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Two bodies recovered at crash site inside Tex. IRS building

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Amateur video captured the dramatic aftermath of a small plane that crashed into an Internal Revenue Service building in Austin, Texas.

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By William Branigin and Spencer S. Hsu
Friday, February 19, 2010; 8:06 AM

A pilot on Thursday crashed his small plane into a building in Austin that houses Internal Revenue Service offices, igniting a huge fire that seriously injured at least two federal employees and sent dozens of others fleeing for their lives.

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Hours after the crash, two bodies were recovered. Austin Fire Department Battalion Chief Palmer Buck would not identify them but said authorities had now "accounted for everybody," the Associated Press reported.

One federal worker had earlier been unaccounted for. The pilot was presumed killed when his single-engine plane slammed into the Echelon 1 Building in northwestern Austin, local officials said. At least 13 people were injured, with two reported in critical condition.

Federal authorities and public records identified the pilot as A. Joseph Stack, 53, the owner of a Piper Cherokee that took off from an airport in Georgetown, Tex., at 9:40 a.m. Central time and crashed into the building in nearby Austin shortly afterward. (Initial reports from federal and local authorities identified him as Joseph Andrew Stack.)

A purported suicide note left on a Web site registered to software engineer Joe Stack of San Marcos, Tex., spoke of a "storm raging in my head" and said that "desperate times call for desperate measures."

In the self-described "rant," the writer railed about financial failures over two decades and run-ins with the IRS and his tax accountant. "I am finally ready to stop this insanity," he wrote near the end of the message. "Well, Mr. Big Brother IRS man, let's try something different; take my pound of flesh and sleep well." The posting, dated Thursday, was signed: "Joe Stack (1956-2010)."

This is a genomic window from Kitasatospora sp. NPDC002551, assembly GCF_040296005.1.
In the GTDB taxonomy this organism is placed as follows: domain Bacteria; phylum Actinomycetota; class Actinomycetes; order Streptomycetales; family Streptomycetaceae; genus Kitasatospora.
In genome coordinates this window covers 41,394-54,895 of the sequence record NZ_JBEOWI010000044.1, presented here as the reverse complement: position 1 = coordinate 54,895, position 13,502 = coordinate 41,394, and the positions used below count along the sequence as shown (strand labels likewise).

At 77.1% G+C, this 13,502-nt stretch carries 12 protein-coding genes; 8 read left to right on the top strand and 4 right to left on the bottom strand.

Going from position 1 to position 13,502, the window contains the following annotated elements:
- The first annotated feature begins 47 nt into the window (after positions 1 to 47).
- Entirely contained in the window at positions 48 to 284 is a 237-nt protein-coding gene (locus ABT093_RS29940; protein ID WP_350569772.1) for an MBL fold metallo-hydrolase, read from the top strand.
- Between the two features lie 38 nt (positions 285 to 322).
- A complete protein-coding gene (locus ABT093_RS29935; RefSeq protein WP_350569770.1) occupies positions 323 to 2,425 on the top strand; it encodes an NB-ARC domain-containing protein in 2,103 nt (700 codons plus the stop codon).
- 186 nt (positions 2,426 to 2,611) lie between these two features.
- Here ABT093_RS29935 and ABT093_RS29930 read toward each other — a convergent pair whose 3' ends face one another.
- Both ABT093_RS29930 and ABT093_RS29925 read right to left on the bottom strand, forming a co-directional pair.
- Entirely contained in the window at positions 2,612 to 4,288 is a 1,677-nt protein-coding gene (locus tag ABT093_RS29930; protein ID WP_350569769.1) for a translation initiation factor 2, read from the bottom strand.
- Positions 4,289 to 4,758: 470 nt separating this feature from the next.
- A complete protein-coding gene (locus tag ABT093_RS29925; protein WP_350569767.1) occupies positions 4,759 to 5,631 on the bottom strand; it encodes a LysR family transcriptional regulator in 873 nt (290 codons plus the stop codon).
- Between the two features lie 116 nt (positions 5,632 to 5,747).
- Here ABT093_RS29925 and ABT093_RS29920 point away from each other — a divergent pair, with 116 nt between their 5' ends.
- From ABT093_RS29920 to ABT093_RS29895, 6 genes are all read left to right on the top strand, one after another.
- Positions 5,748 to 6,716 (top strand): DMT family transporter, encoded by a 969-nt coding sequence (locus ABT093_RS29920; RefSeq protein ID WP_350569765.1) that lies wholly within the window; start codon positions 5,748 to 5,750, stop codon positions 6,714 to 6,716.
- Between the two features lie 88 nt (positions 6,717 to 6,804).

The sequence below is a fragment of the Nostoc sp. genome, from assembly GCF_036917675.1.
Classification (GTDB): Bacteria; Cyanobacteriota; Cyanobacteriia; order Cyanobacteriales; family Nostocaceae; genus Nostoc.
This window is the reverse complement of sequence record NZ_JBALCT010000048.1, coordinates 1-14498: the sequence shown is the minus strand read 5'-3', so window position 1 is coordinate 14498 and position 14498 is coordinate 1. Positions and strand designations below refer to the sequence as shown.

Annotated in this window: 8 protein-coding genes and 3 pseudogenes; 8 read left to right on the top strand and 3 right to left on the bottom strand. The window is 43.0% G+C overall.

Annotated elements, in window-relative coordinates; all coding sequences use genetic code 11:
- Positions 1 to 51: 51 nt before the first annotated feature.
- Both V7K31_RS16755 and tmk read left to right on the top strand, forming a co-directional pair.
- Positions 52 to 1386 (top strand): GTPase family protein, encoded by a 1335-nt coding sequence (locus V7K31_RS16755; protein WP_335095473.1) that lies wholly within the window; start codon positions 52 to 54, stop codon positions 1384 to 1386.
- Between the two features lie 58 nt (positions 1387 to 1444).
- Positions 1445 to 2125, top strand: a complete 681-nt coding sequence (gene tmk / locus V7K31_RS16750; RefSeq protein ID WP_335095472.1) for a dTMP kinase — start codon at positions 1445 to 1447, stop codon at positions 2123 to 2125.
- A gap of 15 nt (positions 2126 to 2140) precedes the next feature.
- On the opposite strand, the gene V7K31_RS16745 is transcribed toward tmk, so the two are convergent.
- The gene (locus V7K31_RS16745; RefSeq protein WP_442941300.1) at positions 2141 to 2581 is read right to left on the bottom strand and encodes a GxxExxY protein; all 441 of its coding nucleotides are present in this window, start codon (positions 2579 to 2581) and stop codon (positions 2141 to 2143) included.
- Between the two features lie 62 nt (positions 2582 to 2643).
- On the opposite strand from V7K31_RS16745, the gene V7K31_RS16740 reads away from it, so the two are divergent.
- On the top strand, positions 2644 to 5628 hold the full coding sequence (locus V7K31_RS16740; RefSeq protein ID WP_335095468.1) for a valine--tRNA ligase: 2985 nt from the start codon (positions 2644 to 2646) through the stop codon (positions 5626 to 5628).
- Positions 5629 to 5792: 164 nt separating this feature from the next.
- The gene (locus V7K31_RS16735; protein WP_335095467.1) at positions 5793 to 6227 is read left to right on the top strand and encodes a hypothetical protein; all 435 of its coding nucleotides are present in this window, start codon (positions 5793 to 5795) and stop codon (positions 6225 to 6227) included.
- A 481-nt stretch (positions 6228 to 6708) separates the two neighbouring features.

Austin Police Chief Art Acevedo said that Stack set fire to his house before taking off in his plane and that investigators were trying to determine whether he carried accelerants on board in addition to the Piper's fuel.

Asked why casualties apparently were much lower than initially feared, Acevedo said: "I think we were very fortunate. . . . Some folks might have seen this aircraft coming and yelled out some warnings, and I believe there were some heroic actions this morning on the part of federal employees."

Colleen M. Kelley, president of the National Treasury Employees Union, said IRS personnel were reported to have suffered burns and smoke inhalation. About 190 IRS employees work on the lower floors of the privately owned, seven-story office building, she said.

Witnesses said the plane made no attempt to avoid the building and apparently aimed for its lower floors.

White House spokesman Robert Gibbs initially said that the incident did not appear to be related to terrorism but later said that he meant that it appeared not to be a foreign-based plot by a group such as al-Qaeda. He declined to rule out the possibility that the crash was a case of domestic terrorism.

Asked in Austin whether the incident should be described as domestic terrorism, Rep. Michael McCaul (R-Tex.), a member of the House Homeland Security Committee, said, "I think when you fly an airplane into a federal building to kill people . . . it sounds like it to me."


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